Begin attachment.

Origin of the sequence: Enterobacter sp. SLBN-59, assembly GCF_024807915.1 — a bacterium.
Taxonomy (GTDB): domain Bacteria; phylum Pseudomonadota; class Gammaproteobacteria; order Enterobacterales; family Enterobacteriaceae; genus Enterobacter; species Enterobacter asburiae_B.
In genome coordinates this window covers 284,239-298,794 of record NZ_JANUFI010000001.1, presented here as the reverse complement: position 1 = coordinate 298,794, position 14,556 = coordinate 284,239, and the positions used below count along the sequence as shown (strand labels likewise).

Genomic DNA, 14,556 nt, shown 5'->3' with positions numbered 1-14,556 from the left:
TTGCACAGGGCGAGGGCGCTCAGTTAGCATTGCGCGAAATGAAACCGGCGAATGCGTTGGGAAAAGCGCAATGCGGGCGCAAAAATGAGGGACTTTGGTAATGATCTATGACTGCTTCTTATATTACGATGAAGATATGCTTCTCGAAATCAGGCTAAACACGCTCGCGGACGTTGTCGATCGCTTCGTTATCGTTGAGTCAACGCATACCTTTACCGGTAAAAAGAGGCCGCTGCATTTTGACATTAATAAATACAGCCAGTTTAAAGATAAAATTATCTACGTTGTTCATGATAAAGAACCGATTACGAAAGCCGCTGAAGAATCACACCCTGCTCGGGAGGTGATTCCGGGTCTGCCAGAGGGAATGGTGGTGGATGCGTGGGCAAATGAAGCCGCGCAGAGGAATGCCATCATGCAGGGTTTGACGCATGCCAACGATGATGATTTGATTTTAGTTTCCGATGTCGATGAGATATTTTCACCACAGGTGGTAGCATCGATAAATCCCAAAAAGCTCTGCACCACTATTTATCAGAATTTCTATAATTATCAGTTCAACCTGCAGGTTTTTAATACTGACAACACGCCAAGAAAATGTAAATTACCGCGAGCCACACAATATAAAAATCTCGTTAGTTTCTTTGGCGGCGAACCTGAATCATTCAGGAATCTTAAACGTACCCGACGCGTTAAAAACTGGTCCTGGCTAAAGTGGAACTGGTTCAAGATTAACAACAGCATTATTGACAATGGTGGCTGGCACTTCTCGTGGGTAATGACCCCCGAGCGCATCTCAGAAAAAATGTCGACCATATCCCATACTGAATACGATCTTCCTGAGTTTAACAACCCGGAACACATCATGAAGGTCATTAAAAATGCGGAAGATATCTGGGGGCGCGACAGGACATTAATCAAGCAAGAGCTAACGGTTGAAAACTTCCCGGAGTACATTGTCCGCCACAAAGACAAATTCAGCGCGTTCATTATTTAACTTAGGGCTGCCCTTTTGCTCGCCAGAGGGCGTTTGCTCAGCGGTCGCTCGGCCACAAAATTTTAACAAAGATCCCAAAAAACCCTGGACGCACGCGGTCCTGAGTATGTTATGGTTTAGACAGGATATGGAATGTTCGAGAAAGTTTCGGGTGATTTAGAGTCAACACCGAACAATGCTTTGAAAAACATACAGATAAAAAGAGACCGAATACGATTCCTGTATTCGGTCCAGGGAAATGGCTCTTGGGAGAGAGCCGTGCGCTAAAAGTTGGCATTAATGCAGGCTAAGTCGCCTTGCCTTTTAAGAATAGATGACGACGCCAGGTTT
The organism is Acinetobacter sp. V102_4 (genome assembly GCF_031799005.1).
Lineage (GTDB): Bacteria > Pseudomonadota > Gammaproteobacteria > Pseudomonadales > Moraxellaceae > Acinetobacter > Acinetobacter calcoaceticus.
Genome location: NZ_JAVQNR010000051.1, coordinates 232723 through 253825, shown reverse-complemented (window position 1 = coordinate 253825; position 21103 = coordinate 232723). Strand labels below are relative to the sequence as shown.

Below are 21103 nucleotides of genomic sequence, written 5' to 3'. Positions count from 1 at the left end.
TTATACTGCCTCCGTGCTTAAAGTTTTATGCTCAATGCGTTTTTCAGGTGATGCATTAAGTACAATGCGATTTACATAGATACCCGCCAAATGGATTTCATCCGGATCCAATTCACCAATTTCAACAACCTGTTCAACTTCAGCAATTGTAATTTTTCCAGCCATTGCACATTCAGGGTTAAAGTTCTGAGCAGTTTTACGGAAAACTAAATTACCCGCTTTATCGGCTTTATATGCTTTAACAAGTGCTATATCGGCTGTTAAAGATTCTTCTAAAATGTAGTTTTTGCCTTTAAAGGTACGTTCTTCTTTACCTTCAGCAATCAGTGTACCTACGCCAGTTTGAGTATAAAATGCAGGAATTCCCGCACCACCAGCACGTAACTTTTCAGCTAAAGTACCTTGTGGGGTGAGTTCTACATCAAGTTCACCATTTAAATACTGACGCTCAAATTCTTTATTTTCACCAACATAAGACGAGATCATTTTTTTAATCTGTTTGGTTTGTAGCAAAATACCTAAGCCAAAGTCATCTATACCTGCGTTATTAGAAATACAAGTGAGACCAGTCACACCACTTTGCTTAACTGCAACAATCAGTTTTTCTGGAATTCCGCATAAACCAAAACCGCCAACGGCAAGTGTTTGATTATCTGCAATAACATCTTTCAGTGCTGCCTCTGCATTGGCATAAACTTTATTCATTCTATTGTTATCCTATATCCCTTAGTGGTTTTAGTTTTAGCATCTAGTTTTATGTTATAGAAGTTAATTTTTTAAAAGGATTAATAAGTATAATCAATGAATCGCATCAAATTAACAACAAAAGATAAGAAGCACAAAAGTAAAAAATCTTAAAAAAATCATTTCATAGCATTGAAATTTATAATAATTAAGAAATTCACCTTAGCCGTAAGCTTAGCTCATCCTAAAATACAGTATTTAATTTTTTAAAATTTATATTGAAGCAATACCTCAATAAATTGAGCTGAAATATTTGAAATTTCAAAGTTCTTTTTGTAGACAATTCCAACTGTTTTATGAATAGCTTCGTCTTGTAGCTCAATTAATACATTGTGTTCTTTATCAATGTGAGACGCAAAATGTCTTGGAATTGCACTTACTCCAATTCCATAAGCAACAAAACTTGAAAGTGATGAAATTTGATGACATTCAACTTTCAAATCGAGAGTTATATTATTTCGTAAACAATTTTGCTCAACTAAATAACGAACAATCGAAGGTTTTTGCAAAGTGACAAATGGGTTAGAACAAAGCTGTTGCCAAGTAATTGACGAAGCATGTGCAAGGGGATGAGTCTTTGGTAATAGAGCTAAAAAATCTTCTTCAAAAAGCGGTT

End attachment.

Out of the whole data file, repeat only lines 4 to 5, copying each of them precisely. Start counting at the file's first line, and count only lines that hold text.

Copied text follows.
Genomic DNA, 14,556 nt, shown 5'->3' with positions numbered 1-14,556 from the left:
TTGCACAGGGCGAGGGCGCTCAGTTAGCATTGCGCGAAATGAAACCGGCGAATGCGTTGGGAAAAGCGCAATGCGGGCGCAAAAATGAGGGACTTTGGTAATGATCTATGACTGCTTCTTATATTACGATGAAGATATGCTTCTCGAAATCAGGCTAAACACGCTCGCGGACGTTGTCGATCGCTTCGTTATCGTTGAGTCAACGCATACCTTTACCGGTAAAAAGAGGCCGCTGCATTTTGACATTAATAAATACAGCCAGTTTAAAGATAAAATTATCTACGTTGTTCATGATAAAGAACCGATTACGAAAGCCGCTGAAGAATCACACCCTGCTCGGGAGGTGATTCCGGGTCTGCCAGAGGGAATGGTGGTGGATGCGTGGGCAAATGAAGCCGCGCAGAGGAATGCCATCATGCAGGGTTTGACGCATGCCAACGATGATGATTTGATTTTAGTTTCCGATGTCGATGAGATATTTTCACCACAGGTGGTAGCATCGATAAATCCCAAAAAGCTCTGCACCACTATTTATCAGAATTTCTATAATTATCAGTTCAACCTGCAGGTTTTTAATACTGACAACACGCCAAGAAAATGTAAATTACCGCGAGCCACACAATATAAAAATCTCGTTAGTTTCTTTGGCGGCGAACCTGAATCATTCAGGAATCTTAAACGTACCCGACGCGTTAAAAACTGGTCCTGGCTAAAGTGGAACTGGTTCAAGATTAACAACAGCATTATTGACAATGGTGGCTGGCACTTCTCGTGGGTAATGACCCCCGAGCGCATCTCAGAAAAAATGTCGACCATATCCCATACTGAATACGATCTTCCTGAGTTTAACAACCCGGAACACATCATGAAGGTCATTAAAAATGCGGAAGATATCTGGGGGCGCGACAGGACATTAATCAAGCAAGAGCTAACGGTTGAAAACTTCCCGGAGTACATTGTCCGCCACAAAGACAAATTCAGCGCGTTCATTATTTAACTTAGGGCTGCCCTTTTGCTCGCCAGAGGGCGTTTGCTCAGCGGTCGCTCGGCCACAAAATTTTAACAAAGATCCCAAAAAACCCTGGACGCACGCGGTCCTGAGTATGTTATGGTTTAGACAGGATATGGAATGTTCGAGAAAGTTTCGGGTGATTTAGAGTCAACACCGAACAATGCTTTGAAAAACATACAGATAAAAAGAGACCGAATACGATTCCTGTATTCGGTCCAGGGAAATGGCTCTTGGGAGAGAGCCGTGCGCTAAAAGTTGGCATTAATGCAGGCTAAGTCGCCTTGCCTTTTAAGAATAGATGACGACGCCAGGTTT